• Jacob Hess

Good Country People: A Story By O'Connor

Updated: 5 days ago

Today I will be sharing my thoughts on O’Connor’s short story called Good Country People. I would enjoy hearing your thoughts as well so feel free to comment below or send me a message.

Good Country People is about a middle aged intellectual woman named Joy, or as she prefers Hulga, who lives with her mother due to a heart condition and her wooden leg. In the story, Hulga is the perfect example of a nihilist[1] for not only does she believe in nothing, but she thinks others should find their own salvation in coming to the same conclusion.[2] Yet, Hulga comes face to face with the outcome of such unbelief after attempting to seduce a man whom she considers to be a simple Bible salesmen when he robs her of her wooden leg. This reversal is revealed in the Bible salesmen’s last words to Hulga, “‘you ain’t so smart. I been believing in nothing ever since I was born.’”[3]


I believe that this awful encounter in Good Country People acts as an interruption of God’s grace as the thieving Bible salesman reveals to Hulga an image of sin and her need for God’s redeeming love. C. E. Morgan writes, “Hulga has propped herself up on the flimsy wooden legs of nihilism, intellectualism and humanism. It’s only when seduced by the Bible salesman and robbed of her limiting beliefs that she trades the intellectual for the sapiential, or worldly knowledge for divine humility.”[4] O’Connor, in this story, helps us to see that “the essence of evil” is not “theft nor rape nor murder nor even genocide, but unbelief, the refusal to trust God with the totality of our lives.”[5] O’Connor saw such unbelief running rampant in her own day in a world disenfranchised by the woes of modernity, yet still remaining too self-reliant to place hope in God’s redeeming and transforming love. It is an unbelief that continues to bring much pain today.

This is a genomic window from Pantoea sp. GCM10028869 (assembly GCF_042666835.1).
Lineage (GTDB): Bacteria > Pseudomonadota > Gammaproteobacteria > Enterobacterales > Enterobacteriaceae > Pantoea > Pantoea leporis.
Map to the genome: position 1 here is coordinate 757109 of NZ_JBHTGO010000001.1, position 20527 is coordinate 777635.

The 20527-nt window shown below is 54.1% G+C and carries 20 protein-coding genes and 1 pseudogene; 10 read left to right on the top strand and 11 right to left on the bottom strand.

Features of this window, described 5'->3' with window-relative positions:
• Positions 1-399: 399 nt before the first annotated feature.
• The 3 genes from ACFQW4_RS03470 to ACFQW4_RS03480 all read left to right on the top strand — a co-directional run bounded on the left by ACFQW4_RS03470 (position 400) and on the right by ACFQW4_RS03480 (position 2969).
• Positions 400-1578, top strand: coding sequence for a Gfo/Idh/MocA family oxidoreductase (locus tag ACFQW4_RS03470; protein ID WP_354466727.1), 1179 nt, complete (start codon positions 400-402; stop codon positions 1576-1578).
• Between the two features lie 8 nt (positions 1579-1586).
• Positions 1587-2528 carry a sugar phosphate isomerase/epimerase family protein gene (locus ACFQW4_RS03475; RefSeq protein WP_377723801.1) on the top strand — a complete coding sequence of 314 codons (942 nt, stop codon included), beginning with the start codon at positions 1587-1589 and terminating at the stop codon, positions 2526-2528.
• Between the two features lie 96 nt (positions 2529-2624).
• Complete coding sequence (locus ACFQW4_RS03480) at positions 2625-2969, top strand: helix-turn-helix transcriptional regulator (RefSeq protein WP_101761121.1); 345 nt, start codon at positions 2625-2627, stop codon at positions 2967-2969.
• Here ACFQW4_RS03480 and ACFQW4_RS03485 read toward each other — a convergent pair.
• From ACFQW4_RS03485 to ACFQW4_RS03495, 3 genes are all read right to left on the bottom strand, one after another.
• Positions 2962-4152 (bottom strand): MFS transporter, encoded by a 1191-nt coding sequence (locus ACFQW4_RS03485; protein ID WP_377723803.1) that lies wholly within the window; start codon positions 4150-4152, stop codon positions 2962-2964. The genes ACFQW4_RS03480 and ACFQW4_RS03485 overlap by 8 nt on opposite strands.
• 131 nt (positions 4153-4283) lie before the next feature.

[1] Ralph C. Wood, Flannery O'Connor and the Christ-Haunted South. 179.

[2] Flannery O’Connor, “Good Country People." In Flannery O'Connor: The Complete Stories. 286.

[3] Ibid., 291.

[4] C.E. Morgan, "Grace Hurts: Conversion in Flannery O'Connor's Fiction." Christian Century 130, no. 17 (2013): 32-34. Accessed May 18, 2015. http://web.a.ebscohost.com. 34.

[5] Ralph C. Wood, Flannery O'Connor and the Christ-Haunted South.182.


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